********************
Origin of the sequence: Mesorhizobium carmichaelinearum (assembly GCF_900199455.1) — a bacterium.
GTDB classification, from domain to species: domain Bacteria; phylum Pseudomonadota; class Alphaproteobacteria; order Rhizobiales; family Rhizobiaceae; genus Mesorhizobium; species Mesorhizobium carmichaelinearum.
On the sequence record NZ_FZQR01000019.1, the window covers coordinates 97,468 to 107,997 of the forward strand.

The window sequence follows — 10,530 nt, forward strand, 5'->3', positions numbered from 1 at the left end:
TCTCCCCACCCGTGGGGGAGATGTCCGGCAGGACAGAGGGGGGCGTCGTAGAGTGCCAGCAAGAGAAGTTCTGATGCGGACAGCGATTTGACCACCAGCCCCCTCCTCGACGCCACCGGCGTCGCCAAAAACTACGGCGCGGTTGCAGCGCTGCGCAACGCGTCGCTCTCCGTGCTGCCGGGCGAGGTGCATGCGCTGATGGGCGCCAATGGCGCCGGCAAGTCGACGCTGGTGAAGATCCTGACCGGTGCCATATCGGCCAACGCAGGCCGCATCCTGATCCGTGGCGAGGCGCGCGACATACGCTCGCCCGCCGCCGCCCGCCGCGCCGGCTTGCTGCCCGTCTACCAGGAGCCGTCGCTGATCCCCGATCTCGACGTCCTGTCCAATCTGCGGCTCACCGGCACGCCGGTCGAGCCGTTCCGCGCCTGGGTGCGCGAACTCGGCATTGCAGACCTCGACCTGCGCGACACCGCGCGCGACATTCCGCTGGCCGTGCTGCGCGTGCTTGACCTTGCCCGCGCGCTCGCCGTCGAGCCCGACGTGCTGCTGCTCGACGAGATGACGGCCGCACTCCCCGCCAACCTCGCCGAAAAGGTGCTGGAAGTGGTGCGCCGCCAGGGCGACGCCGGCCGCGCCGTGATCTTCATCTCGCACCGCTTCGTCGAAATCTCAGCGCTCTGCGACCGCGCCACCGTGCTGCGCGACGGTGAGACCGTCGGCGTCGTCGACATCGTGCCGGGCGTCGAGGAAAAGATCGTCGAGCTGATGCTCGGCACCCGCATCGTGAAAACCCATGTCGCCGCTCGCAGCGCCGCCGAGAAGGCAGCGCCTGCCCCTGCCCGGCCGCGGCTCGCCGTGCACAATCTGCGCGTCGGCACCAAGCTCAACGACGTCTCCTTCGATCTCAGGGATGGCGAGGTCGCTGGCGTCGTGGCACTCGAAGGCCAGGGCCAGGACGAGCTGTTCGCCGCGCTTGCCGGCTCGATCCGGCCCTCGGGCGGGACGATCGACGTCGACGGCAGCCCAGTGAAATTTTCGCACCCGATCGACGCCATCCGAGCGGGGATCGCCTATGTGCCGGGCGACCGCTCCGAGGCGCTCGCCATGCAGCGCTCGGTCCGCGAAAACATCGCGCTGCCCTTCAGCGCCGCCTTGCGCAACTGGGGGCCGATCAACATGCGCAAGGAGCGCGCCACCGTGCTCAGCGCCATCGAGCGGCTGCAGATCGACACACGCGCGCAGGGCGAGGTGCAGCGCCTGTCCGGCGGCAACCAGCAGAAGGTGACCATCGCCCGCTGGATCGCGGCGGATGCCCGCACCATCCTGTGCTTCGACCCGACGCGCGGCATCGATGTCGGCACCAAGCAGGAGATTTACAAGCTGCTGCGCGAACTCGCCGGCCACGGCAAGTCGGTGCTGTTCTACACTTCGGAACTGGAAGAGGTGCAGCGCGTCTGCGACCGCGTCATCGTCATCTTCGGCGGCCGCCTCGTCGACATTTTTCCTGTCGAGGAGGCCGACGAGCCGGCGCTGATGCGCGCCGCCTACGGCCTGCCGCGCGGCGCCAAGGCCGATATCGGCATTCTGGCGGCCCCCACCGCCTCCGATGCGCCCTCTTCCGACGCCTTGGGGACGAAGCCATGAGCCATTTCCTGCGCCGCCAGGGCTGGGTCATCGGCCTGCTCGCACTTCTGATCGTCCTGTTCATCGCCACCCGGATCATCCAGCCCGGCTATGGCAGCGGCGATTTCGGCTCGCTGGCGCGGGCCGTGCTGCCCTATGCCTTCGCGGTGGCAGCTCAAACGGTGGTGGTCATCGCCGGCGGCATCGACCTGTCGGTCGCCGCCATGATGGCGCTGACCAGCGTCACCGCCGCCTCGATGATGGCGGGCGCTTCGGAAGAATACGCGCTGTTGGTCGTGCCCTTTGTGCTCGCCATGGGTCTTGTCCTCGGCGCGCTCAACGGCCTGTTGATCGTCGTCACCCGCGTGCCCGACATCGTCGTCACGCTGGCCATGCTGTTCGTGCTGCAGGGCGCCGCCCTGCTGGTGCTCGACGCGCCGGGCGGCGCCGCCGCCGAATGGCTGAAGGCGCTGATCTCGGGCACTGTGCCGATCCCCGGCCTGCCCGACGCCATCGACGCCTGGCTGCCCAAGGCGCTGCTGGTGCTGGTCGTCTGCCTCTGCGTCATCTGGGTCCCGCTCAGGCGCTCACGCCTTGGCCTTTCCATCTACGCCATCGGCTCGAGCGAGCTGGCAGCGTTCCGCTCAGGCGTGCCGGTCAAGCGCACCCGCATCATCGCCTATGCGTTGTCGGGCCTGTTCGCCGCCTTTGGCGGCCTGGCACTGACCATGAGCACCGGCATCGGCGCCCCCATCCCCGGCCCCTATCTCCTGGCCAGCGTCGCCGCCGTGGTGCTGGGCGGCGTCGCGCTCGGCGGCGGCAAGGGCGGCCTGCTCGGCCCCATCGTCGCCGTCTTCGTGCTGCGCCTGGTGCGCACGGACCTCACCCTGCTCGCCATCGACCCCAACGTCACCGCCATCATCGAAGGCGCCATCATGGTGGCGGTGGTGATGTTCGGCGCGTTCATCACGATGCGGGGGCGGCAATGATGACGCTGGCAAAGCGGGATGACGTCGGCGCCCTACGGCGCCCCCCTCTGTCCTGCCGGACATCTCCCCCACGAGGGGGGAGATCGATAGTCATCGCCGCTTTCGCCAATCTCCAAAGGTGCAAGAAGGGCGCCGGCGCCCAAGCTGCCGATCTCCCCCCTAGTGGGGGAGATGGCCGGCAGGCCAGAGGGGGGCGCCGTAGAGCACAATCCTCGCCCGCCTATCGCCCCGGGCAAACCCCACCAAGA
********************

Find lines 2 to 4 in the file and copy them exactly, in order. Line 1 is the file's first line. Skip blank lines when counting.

GTDB classification, from domain to species: domain Bacteria; phylum Pseudomonadota; class Alphaproteobacteria; order Rhizobiales; family Rhizobiaceae; genus Mesorhizobium; species Mesorhizobium carmichaelinearum.
On the sequence record NZ_FZQR01000019.1, the window covers coordinates 97,468 to 107,997 of the forward strand.

The window sequence follows — 10,530 nt, forward strand, 5'->3', positions numbered from 1 at the left end: